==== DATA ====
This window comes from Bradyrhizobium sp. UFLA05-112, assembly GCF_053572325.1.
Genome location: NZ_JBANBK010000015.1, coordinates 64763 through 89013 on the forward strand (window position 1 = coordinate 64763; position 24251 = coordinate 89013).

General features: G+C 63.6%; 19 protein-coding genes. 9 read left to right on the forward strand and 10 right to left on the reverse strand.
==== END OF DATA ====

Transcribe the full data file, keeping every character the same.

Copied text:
This window comes from Bradyrhizobium sp. UFLA05-112, assembly GCF_053572325.1.
Genome location: NZ_JBANBK010000015.1, coordinates 64763 through 89013 on the forward strand (window position 1 = coordinate 64763; position 24251 = coordinate 89013).

General features: G+C 63.6%; 19 protein-coding genes. 9 read left to right on the forward strand and 10 right to left on the reverse strand.